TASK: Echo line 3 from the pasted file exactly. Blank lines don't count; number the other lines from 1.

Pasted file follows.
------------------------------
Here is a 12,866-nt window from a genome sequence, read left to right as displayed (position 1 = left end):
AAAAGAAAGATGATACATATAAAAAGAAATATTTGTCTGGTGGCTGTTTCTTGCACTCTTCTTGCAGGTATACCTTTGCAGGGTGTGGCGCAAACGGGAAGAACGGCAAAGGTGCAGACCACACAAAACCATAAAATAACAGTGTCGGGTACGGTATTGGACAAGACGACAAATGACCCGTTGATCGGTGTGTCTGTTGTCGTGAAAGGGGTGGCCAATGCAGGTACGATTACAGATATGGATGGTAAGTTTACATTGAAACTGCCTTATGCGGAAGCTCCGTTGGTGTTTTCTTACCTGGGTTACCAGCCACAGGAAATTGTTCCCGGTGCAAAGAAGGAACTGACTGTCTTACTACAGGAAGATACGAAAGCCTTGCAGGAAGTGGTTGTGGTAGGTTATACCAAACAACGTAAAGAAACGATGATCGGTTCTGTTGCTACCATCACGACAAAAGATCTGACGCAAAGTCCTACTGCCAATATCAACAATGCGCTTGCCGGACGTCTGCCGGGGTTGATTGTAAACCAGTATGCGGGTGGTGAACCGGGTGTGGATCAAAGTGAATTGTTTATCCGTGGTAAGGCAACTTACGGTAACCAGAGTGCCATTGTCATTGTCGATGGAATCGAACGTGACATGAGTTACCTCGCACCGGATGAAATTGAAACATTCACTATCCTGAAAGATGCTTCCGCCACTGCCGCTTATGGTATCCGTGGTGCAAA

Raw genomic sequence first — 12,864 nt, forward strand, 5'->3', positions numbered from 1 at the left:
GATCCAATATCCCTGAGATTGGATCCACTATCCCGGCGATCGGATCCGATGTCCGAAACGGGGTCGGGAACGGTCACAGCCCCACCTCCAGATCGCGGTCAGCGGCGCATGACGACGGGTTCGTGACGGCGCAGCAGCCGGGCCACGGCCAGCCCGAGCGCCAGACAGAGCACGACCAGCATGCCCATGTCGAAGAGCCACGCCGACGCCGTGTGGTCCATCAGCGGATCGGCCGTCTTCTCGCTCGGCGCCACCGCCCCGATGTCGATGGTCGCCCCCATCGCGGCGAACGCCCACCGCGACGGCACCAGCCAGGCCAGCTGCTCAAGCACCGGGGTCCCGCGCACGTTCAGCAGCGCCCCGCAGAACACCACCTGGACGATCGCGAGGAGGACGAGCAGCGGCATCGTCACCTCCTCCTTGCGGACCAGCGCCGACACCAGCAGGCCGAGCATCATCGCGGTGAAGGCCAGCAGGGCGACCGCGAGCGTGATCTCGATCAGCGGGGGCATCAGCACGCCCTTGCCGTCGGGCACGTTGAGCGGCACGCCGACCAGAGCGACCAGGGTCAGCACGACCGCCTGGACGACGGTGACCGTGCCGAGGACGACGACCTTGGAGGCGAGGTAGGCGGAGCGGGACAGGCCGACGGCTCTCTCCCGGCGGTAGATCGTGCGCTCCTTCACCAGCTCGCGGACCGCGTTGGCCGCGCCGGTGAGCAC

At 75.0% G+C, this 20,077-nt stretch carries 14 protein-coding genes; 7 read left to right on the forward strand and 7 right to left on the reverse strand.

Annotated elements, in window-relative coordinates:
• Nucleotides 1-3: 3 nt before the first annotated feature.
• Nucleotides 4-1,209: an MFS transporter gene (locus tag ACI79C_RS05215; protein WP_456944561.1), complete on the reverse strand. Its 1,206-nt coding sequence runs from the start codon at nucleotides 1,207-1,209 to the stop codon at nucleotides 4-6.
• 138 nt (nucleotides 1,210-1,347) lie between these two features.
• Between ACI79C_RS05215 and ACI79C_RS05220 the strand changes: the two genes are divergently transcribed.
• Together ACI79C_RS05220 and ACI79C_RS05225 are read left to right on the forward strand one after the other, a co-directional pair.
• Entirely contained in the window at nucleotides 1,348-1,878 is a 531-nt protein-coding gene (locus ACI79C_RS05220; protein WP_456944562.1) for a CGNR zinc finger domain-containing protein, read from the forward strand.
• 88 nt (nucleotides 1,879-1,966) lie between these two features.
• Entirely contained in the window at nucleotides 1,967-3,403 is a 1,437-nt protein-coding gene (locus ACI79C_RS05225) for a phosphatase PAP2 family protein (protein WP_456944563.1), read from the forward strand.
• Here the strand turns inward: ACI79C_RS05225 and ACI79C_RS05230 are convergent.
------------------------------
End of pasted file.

Raw genomic sequence first — 12,864 nt, forward strand, 5'->3', positions numbered from 1 at the left: